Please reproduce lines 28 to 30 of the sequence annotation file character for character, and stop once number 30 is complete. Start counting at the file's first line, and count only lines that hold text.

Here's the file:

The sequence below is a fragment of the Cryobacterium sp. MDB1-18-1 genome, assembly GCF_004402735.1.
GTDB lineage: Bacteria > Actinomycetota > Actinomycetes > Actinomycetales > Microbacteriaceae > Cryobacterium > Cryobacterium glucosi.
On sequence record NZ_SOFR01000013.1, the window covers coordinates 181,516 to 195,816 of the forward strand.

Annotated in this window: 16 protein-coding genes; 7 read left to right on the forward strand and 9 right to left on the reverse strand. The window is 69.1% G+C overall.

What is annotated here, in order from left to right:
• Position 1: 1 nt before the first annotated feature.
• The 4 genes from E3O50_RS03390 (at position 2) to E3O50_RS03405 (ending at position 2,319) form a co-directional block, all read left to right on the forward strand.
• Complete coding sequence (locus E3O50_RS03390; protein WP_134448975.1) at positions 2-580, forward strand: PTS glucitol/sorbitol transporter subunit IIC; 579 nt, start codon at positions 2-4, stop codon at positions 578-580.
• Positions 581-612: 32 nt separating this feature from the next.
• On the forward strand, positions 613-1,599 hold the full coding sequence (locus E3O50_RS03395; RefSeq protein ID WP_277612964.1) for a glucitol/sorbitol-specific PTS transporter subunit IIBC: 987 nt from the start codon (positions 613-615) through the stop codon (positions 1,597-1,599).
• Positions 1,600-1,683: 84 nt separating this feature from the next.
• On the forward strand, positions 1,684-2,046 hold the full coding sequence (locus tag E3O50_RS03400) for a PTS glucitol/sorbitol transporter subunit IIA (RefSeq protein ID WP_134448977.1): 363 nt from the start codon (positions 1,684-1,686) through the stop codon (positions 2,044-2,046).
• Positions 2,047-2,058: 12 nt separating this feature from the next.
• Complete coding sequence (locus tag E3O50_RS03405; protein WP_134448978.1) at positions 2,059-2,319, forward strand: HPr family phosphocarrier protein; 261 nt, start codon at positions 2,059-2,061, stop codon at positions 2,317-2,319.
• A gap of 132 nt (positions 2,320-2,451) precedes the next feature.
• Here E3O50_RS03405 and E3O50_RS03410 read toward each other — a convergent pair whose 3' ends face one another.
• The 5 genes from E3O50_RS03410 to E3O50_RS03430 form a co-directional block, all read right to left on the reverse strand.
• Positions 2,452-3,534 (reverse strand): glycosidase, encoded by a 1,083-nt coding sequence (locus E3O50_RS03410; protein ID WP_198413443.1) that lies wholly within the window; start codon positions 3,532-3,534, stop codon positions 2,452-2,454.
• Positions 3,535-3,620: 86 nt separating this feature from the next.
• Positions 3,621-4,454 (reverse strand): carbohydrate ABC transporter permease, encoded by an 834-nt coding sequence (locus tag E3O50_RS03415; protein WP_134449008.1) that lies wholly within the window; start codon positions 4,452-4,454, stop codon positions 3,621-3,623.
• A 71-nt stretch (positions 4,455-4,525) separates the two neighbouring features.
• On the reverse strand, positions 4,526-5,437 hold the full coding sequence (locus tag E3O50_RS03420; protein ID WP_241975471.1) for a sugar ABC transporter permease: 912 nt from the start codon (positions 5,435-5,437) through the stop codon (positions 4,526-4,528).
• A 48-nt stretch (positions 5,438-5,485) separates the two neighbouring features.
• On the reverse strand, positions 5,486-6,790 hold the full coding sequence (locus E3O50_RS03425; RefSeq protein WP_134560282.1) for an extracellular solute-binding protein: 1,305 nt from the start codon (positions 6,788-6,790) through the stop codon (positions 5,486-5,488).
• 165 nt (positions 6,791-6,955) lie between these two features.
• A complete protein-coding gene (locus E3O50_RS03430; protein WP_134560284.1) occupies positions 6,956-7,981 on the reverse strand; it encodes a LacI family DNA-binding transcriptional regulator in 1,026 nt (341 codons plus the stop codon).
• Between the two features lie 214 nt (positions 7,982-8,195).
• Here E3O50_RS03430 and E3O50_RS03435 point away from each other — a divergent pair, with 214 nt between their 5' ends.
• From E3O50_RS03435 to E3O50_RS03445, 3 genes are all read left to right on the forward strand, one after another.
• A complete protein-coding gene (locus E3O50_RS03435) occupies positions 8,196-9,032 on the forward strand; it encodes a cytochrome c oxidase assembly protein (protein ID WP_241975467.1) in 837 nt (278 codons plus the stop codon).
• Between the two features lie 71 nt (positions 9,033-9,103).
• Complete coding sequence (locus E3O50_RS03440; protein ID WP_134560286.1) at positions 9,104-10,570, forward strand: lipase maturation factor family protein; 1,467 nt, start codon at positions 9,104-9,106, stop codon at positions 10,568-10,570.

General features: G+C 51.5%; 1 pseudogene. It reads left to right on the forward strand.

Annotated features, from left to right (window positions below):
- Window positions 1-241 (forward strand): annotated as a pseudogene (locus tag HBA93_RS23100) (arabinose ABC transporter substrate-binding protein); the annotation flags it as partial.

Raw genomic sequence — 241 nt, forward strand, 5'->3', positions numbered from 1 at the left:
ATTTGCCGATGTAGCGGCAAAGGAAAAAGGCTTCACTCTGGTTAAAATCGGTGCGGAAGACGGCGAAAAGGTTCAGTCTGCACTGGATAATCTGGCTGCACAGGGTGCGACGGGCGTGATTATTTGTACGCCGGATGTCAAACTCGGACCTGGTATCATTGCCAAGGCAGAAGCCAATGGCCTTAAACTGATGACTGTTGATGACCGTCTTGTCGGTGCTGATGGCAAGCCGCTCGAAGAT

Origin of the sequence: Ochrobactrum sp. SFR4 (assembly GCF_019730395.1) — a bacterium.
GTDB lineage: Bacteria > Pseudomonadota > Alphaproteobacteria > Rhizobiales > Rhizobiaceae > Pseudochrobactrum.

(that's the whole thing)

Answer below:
• Here E3O50_RS03430 and E3O50_RS03435 point away from each other — a divergent pair, with 214 nt between their 5' ends.
• From E3O50_RS03435 to E3O50_RS03445, 3 genes are all read left to right on the forward strand, one after another.
• A complete protein-coding gene (locus E3O50_RS03435) occupies positions 8,196-9,032 on the forward strand; it encodes a cytochrome c oxidase assembly protein (protein ID WP_241975467.1) in 837 nt (278 codons plus the stop codon).